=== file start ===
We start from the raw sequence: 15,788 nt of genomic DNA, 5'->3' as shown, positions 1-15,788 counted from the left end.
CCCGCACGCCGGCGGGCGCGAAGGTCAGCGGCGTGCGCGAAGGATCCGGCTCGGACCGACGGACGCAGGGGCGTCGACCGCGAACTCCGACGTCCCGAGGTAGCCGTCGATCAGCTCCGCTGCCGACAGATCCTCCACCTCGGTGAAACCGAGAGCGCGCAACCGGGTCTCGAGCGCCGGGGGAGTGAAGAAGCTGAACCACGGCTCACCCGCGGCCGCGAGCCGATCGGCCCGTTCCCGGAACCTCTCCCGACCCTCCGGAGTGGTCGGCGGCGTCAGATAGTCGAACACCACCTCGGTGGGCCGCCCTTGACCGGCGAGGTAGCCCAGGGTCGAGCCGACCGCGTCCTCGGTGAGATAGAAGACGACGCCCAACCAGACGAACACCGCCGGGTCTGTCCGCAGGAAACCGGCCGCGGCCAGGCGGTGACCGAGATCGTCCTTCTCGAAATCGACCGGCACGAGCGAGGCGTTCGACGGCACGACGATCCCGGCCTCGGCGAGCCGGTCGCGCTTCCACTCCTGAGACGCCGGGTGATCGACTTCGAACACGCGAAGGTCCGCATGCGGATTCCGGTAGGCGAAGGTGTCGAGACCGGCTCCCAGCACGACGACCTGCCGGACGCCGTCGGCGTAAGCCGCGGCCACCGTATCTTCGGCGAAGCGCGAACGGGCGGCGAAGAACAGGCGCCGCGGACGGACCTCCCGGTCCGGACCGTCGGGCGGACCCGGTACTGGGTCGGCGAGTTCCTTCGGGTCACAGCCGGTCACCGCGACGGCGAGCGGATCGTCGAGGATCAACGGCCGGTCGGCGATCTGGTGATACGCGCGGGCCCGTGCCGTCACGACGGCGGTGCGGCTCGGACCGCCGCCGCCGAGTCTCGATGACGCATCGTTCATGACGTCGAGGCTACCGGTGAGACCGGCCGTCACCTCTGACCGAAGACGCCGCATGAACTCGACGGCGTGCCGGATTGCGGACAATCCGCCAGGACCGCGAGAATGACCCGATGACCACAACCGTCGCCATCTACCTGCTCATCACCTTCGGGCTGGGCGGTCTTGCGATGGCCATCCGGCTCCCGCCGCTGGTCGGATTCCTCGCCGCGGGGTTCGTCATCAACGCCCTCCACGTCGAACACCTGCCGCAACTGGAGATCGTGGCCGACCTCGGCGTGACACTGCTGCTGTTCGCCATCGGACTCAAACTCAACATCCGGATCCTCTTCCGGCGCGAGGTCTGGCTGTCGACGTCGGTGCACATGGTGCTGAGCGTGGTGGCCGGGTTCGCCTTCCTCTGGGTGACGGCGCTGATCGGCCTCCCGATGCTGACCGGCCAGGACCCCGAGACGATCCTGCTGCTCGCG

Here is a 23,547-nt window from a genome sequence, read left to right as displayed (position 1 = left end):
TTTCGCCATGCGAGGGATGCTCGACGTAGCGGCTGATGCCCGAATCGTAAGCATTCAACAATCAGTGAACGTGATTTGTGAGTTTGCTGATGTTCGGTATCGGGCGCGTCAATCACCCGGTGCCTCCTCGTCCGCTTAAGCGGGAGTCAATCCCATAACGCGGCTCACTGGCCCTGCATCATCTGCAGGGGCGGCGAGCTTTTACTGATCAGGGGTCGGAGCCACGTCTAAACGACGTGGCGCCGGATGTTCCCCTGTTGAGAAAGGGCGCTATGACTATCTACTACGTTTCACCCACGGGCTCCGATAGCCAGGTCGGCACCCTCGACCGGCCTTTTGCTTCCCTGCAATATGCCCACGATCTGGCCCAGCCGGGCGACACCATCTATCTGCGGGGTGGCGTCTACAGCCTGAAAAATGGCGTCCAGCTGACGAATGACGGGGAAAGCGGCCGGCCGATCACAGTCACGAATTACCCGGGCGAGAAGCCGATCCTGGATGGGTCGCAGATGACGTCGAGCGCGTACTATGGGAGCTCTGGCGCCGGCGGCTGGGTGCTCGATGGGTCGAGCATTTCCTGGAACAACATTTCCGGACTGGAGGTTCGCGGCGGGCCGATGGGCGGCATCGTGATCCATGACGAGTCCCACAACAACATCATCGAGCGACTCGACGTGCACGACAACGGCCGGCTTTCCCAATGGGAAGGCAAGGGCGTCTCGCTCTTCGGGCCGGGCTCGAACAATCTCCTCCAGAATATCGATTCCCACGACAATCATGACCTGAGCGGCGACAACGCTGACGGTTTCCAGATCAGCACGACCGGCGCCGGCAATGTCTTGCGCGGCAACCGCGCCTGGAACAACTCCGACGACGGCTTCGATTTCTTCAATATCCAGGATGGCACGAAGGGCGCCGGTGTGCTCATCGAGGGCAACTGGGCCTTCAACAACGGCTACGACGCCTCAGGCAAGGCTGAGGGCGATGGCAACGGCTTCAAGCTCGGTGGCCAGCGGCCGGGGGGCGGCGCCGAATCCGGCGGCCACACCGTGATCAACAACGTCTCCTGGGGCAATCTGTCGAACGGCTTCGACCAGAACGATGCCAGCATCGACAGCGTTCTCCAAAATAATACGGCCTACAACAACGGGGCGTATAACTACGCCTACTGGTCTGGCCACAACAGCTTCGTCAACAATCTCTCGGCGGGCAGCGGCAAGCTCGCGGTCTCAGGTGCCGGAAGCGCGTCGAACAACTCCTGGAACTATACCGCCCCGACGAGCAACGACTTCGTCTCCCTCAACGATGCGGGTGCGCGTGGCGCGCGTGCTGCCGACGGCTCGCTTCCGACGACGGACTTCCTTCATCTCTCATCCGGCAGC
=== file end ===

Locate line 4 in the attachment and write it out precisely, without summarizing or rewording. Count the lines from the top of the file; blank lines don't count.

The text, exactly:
TTTCGCCATGCGAGGGATGCTCGACGTAGCGGCTGATGCCCGAATCGTAAGCATTCAACAATCAGTGAACGTGATTTGTGAGTTTGCTGATGTTCGGTATCGGGCGCGTCAATCACCCGGTGCCTCCTCGTCCGCTTAAGCGGGAGTCAATCCCATAACGCGGCTCACTGGCCCTGCATCATCTGCAGGGGCGGCGAGCTTTTACTGATCAGGGGTCGGAGCCACGTCTAAACGACGTGGCGCCGGATGTTCCCCTGTTGAGAAAGGGCGCTATGACTATCTACTACGTTTCACCCACGGGCTCCGATAGCCAGGTCGGCACCCTCGACCGGCCTTTTGCTTCCCTGCAATATGCCCACGATCTGGCCCAGCCGGGCGACACCATCTATCTGCGGGGTGGCGTCTACAGCCTGAAAAATGGCGTCCAGCTGACGAATGACGGGGAAAGCGGCCGGCCGATCACAGTCACGAATTACCCGGGCGAGAAGCCGATCCTGGATGGGTCGCAGATGACGTCGAGCGCGTACTATGGGAGCTCTGGCGCCGGCGGCTGGGTGCTCGATGGGTCGAGCATTTCCTGGAACAACATTTCCGGACTGGAGGTTCGCGGCGGGCCGATGGGCGGCATCGTGATCCATGACGAGTCCCACAACAACATCATCGAGCGACTCGACGTGCACGACAACGGCCGGCTTTCCCAATGGGAAGGCAAGGGCGTCTCGCTCTTCGGGCCGGGCTCGAACAATCTCCTCCAGAATATCGATTCCCACGACAATCATGACCTGAGCGGCGACAACGCTGACGGTTTCCAGATCAGCACGACCGGCGCCGGCAATGTCTTGCGCGGCAACCGCGCCTGGAACAACTCCGACGACGGCTTCGATTTCTTCAATATCCAGGATGGCACGAAGGGCGCCGGTGTGCTCATCGAGGGCAACTGGGCCTTCAACAACGGCTACGACGCCTCAGGCAAGGCTGAGGGCGATGGCAACGGCTTCAAGCTCGGTGGCCAGCGGCCGGGGGGCGGCGCCGAATCCGGCGGCCACACCGTGATCAACAACGTCTCCTGGGGCAATCTGTCGAACGGCTTCGACCAGAACGATGCCAGCATCGACAGCGTTCTCCAAAATAATACGGCCTACAACAACGGGGCGTATAACTACGCCTACTGGTCTGGCCACAACAGCTTCGTCAACAATCTCTCGGCGGGCAGCGGCAAGCTCGCGGTCTCAGGTGCCGGAAGCGCGTCGAACAACTCCTGGAACTATACCGCCCCGACGAGCAACGACTTCGTCTCCCTCAACGATGCGGGTGCGCGTGGCGCGCGTGCTGCCGACGGCTCGCTTCCGACGACGGACTTCCTTCATCTCTCATCCGGCAGC